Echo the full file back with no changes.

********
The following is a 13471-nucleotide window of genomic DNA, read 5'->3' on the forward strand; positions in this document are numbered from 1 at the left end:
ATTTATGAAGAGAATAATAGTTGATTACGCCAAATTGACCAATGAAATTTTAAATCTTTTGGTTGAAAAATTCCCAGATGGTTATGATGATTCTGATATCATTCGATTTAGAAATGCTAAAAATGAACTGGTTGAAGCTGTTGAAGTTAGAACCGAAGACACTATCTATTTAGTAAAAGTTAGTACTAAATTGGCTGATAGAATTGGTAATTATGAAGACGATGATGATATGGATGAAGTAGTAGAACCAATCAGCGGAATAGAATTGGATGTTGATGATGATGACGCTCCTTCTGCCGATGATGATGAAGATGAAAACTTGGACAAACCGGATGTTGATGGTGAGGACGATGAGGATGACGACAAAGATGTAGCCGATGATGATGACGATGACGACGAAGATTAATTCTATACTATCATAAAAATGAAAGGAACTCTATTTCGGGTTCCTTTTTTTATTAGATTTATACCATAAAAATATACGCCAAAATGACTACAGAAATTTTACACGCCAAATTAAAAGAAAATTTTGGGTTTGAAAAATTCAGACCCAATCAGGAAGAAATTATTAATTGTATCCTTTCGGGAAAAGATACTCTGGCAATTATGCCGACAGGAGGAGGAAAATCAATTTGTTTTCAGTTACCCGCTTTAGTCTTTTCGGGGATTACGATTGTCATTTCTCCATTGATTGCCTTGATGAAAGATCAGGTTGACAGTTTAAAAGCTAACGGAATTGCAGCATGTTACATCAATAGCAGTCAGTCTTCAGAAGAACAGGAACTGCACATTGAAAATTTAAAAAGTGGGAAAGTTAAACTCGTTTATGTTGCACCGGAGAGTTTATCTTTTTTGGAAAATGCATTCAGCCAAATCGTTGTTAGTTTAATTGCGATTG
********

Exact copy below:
The following is a 13471-nucleotide window of genomic DNA, read 5'->3' on the forward strand; positions in this document are numbered from 1 at the left end:
ATTTATGAAGAGAATAATAGTTGATTACGCCAAATTGACCAATGAAATTTTAAATCTTTTGGTTGAAAAATTCCCAGATGGTTATGATGATTCTGATATCATTCGATTTAGAAATGCTAAAAATGAACTGGTTGAAGCTGTTGAAGTTAGAACCGAAGACACTATCTATTTAGTAAAAGTTAGTACTAAATTGGCTGATAGAATTGGTAATTATGAAGACGATGATGATATGGATGAAGTAGTAGAACCAATCAGCGGAATAGAATTGGATGTTGATGATGATGACGCTCCTTCTGCCGATGATGATGAAGATGAAAACTTGGACAAACCGGATGTTGATGGTGAGGACGATGAGGATGACGACAAAGATGTAGCCGATGATGATGACGATGACGACGAAGATTAATTCTATACTATCATAAAAATGAAAGGAACTCTATTTCGGGTTCCTTTTTTTATTAGATTTATACCATAAAAATATACGCCAAAATGACTACAGAAATTTTACACGCCAAATTAAAAGAAAATTTTGGGTTTGAAAAATTCAGACCCAATCAGGAAGAAATTATTAATTGTATCCTTTCGGGAAAAGATACTCTGGCAATTATGCCGACAGGAGGAGGAAAATCAATTTGTTTTCAGTTACCCGCTTTAGTCTTTTCGGGGATTACGATTGTCATTTCTCCATTGATTGCCTTGATGAAAGATCAGGTTGACAGTTTAAAAGCTAACGGAATTGCAGCATGTTACATCAATAGCAGTCAGTCTTCAGAAGAACAGGAACTGCACATTGAAAATTTAAAAAGTGGGAAAGTTAAACTCGTTTATGTTGCACCGGAGAGTTTATCTTTTTTGGAAAATGCATTCAGCCAAATCGTTGTTAGTTTAATTGCGATTG